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Face Masks and KN95: What You Should Know

Face Masks and KN95: What You Should Know

On 24th July 2020, the UK Government introduced legislation requiring face coverings to be worn in shops. This regulation was extended to other indoor venues on 8th August, and while face coverings are not compulsory for those who work indoors, many businesses are choosing to stock up on masks to ensure that both employees and visitors have access to protective equipment if required during the COVID-19 outbreak.

Face Mask Standards

While the legislation has been brought in to slow the spread of the SARS-CoV-2 virus, it is also introducing new challenges for organisations. One of the biggest challenges today is understanding the various standards and certifications for UK face coverings. The primary issue right now is KN95 masks, which are often mistaken for N95 masks.

Both N95 and KN95 masks filter 95% of airborne 0.3 micron particles. The difference is that N95 is the official US standard (approved for use in the UK), demonstrating that masks have met the stringent requirements laid out by the Centres for Disease Control and the National Institute for Occupational Safety and Health. KN95 masks, on the other hand, are now being provided with ‘emergency authorisation’ status in a bid to meet the growing demand for PPE, which allows them to bypass many of the regular tests.

The result is that many KN95 masks are being manufactured to a very low standard, and are proving to be highly ineffective in the fight against SARS-CoV-2. The situation has become extremely serious across the UK, with the Health and Safety Executive (HSE) urging businesses not to purchase KN95 masks for use by their employees or visitors.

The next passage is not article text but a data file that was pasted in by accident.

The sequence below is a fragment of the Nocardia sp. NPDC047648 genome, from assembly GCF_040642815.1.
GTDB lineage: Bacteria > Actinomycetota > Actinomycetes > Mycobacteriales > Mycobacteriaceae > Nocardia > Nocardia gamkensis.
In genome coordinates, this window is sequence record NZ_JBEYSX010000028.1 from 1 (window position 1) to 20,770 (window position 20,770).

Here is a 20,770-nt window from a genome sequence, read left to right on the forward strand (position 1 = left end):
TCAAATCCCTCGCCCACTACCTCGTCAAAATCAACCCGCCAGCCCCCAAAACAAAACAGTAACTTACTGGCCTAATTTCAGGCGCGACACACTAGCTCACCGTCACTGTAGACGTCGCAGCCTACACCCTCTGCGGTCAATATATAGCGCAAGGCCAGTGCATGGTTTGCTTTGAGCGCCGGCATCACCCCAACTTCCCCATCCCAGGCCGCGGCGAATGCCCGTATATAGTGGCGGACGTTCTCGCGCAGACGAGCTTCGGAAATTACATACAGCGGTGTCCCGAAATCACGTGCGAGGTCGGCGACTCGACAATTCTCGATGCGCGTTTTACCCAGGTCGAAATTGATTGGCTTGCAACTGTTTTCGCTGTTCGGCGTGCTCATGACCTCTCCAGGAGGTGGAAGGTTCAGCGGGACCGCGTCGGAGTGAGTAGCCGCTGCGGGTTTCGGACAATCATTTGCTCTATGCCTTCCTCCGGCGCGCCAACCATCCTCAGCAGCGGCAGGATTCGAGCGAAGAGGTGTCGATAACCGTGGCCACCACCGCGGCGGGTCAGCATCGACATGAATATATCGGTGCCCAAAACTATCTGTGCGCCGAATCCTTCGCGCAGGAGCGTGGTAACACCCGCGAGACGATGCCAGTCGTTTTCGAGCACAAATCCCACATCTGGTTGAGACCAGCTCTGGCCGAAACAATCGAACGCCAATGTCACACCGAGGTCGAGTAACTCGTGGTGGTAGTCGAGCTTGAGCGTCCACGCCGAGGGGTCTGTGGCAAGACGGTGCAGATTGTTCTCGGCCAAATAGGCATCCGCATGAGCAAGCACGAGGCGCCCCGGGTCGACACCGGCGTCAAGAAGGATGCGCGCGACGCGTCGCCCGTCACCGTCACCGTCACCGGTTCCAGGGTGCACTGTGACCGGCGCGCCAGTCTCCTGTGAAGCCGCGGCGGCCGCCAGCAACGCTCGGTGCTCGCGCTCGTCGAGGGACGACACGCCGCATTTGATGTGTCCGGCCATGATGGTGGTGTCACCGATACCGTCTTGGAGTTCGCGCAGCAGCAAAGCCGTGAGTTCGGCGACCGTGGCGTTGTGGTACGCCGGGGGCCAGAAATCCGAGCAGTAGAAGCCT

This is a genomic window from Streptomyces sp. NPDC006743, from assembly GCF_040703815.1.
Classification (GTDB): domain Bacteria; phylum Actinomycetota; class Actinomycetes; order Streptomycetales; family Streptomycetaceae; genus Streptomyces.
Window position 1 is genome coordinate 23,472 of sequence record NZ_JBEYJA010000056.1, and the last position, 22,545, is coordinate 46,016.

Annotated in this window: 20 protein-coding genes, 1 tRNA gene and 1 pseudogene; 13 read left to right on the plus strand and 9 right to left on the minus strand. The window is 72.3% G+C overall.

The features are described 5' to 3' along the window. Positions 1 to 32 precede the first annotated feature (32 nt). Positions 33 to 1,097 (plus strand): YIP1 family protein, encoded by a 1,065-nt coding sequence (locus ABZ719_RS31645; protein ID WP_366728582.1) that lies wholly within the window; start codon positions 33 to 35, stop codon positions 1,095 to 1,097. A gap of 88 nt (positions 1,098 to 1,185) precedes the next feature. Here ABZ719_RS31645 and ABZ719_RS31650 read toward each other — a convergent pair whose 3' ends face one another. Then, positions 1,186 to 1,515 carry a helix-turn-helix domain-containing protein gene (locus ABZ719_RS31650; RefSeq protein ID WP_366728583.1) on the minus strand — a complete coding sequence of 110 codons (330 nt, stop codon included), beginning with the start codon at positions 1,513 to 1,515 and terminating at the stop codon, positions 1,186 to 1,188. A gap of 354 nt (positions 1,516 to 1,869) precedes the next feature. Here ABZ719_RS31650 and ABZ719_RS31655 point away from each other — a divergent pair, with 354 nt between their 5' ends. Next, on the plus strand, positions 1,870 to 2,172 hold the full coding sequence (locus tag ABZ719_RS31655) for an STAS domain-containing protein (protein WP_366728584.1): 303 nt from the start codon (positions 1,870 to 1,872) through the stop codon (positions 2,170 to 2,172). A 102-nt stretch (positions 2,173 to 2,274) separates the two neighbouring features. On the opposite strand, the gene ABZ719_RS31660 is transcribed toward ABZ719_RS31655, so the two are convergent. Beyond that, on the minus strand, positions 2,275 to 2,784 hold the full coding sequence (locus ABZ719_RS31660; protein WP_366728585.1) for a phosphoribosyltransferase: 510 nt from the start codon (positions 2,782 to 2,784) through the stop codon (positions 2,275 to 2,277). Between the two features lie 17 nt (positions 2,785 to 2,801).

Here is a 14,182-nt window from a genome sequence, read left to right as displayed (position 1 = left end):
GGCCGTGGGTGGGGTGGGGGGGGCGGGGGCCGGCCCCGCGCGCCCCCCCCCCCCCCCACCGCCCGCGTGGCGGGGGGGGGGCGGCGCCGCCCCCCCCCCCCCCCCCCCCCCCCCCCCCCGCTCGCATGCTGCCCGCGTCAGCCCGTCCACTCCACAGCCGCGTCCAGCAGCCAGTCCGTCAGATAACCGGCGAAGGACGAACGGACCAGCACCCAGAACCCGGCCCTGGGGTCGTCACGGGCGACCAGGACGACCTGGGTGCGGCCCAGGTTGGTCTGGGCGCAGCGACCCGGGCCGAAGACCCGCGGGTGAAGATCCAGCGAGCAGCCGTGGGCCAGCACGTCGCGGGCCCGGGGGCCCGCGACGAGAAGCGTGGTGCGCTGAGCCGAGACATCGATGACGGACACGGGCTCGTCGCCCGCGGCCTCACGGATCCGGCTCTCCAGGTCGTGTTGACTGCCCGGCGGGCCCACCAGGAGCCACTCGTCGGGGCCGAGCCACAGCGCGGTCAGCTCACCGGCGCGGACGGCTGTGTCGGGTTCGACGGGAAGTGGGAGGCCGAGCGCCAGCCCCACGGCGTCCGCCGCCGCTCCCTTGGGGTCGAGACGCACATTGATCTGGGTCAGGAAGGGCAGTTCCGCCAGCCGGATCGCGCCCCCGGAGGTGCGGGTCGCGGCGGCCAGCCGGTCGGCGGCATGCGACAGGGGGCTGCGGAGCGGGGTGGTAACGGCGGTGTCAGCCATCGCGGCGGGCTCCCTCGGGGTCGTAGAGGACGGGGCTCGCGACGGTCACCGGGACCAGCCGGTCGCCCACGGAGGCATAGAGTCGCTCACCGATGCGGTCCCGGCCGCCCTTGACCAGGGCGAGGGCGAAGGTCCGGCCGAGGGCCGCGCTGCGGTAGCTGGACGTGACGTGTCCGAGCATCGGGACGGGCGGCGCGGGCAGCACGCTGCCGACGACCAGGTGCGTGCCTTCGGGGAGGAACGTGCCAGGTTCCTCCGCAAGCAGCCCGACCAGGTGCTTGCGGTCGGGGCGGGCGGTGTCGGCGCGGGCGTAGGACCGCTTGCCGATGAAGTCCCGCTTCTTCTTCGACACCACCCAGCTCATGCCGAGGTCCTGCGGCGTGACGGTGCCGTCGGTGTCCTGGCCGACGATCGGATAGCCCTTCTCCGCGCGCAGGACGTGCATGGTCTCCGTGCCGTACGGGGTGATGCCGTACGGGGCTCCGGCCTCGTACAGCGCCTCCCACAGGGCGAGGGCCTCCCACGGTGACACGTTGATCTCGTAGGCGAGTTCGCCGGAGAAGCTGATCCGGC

Face Masks for UK Employers

For those businesses operating outside of the healthcare industry that do not deal directly with confirmed COVID-19 patients, or those with suspected cases, there is actually no need to select medical-grade equipment at all. As long as face coverings are made from at least two layers of fabric and feature ear loops or head ties to secure the mask over the nose and mouth, they are helping to reduce viral spread. Washable antibacterial face masks are advised as these masks also provide protection against known bacterial pathogens, and minimise waste, helping to care for the environment.

For those working in close proximity to individuals, such as salon workers, full face visors also offer a suitable alternative provided they are treated with an anti-fog solution.

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